Coinciding with African Aviation week, the 2018 GHI conference saw almost 150 delegates arrive in Kigali, Rwanda, to discuss current sector issues and learn more about how to enhance their operational environment. As ever, a comprehensive exhibition area backed up the proceedings and a useful number of One-to-One Meetings were also held over the three days.
RwandAir’s success story, delivered by the company’s Deputy CEO, Silver Munyaneza, started the event. Acknowledging the country’s problems (Rwanda being landlocked means that transportation is a headache: its rail network is poor and roads are slow, making aviation an essential element). Currently with 26 destinations, RwandAir is looking, in the longer term, to expand into Europe, Asia and north America. Ground handling is considered a profit centre for the company, which has a strong emphasis on safety and safety certification. The problems, though, persist, with Munyaneza citing air traffic rights, increasing costs and a paucity of technical personnel as all dogging the sector. Those present then plunged into the first of several debates.
Single market headaches
The initial discussion centred on how Africa could deliver on the much-publicised growth rhetoric. Abdoulaye Cisse, Group COO at NAS, spoke about the need for connectivity, the single market and the absence of an infrastructure, together with the manpower skills shortage. Training the right people was imperative, he felt, as was more regulation. He was worried that the same questions would be under the microscope in five years’ time; and that there were not too many experts in the relevant government aviation departments. Education, he asserted, was paramount; and current airline ticket prices were too high, a situation that would only be resolved by competition. “We all need to lobby the authorities – alignment is necessary. We’ve been talking about this for 20 years: it’s time for action.”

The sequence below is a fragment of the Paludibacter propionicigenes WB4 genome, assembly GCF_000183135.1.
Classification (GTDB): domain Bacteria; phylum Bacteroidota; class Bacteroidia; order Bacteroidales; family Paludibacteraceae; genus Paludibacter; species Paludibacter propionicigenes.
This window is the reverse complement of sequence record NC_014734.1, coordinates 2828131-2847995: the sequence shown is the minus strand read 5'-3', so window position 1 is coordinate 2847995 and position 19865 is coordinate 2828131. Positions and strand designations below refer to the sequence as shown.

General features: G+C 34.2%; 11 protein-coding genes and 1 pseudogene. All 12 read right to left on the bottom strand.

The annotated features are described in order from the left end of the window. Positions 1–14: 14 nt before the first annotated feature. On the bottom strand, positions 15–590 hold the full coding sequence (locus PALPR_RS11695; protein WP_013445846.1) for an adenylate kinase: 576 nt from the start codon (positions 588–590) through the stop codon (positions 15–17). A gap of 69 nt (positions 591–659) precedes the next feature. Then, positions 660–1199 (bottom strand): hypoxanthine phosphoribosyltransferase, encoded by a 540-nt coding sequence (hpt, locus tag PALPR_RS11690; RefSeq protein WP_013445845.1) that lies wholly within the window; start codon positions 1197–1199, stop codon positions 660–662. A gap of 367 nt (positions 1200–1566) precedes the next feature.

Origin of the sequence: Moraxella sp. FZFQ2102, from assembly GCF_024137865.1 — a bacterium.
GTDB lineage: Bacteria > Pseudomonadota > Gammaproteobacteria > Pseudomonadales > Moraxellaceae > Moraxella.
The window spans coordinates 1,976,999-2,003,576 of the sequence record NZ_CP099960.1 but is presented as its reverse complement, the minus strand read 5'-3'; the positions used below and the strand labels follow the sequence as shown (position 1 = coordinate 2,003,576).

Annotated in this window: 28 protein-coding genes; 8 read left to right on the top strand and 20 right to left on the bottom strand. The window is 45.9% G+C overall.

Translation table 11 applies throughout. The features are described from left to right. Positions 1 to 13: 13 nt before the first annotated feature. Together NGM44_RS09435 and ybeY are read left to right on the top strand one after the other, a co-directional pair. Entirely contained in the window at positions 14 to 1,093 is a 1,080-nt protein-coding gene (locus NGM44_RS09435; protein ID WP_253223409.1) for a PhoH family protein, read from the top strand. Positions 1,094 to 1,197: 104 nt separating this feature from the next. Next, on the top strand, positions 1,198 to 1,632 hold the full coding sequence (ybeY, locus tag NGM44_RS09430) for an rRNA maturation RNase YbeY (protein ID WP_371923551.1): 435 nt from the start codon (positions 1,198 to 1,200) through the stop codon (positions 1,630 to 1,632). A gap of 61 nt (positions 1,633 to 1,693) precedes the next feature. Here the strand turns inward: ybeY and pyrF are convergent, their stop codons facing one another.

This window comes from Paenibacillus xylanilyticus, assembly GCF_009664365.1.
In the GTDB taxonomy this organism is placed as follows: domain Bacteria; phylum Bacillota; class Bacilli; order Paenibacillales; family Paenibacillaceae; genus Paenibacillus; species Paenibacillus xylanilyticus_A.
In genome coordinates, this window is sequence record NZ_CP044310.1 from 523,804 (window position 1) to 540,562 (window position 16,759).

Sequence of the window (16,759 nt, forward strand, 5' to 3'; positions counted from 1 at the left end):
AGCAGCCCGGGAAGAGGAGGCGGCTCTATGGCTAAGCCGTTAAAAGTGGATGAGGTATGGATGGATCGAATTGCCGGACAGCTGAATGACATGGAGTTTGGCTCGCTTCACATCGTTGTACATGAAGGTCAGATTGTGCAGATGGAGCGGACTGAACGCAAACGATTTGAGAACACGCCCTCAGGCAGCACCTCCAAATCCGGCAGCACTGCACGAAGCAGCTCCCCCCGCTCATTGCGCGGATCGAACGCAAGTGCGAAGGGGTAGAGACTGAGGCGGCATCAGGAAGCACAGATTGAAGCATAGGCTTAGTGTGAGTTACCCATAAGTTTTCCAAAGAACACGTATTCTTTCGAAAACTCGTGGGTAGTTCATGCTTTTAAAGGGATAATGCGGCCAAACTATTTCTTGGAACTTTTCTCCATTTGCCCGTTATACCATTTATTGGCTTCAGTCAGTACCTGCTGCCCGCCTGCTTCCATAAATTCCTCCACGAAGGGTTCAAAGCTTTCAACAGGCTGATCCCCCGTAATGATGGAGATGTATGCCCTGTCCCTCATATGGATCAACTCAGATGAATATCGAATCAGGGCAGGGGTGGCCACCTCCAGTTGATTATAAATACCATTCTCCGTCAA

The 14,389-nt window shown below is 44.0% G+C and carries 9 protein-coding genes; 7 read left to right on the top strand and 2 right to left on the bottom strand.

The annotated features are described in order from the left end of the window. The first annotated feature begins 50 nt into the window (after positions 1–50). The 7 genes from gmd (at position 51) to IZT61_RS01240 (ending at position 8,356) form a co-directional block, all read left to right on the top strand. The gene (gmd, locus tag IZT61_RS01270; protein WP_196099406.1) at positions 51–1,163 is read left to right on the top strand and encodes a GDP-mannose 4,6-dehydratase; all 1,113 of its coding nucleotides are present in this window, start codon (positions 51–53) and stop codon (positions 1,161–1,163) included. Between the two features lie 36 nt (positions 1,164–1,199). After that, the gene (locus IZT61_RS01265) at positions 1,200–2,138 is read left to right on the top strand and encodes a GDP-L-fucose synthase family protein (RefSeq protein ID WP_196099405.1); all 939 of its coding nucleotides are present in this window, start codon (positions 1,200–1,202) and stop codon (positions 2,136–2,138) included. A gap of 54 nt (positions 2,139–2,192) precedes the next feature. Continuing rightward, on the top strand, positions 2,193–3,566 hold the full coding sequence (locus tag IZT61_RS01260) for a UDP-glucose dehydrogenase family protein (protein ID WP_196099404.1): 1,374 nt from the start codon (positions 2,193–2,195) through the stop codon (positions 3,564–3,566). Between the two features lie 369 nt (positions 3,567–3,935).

ACI Africa’s Rishi Thakurdin echoed the infrastructural difficulties and bemoaned the fact that a single market had yet to come into existence. Everyone, in his view, should sign up to the Single African Air Transport Market (SAATM), and the African Civil Aviation Commission should be the driver in this.
For Gaoussou Konate, CEO of KONSA, the need was one of thinking outside the box. The economic impact required study; the benefits of bilateral trade were readily apparent and the marketplace was not suitable for those with a selfish outlook.
Alexander Yeboah, of the Ghana Civil Aviation Authority, agreed that African nations were inept when it came to combining talent: they acted as strangers, he declared. This lack of trust was holding the sector back and fear, he believed, was quite palpable.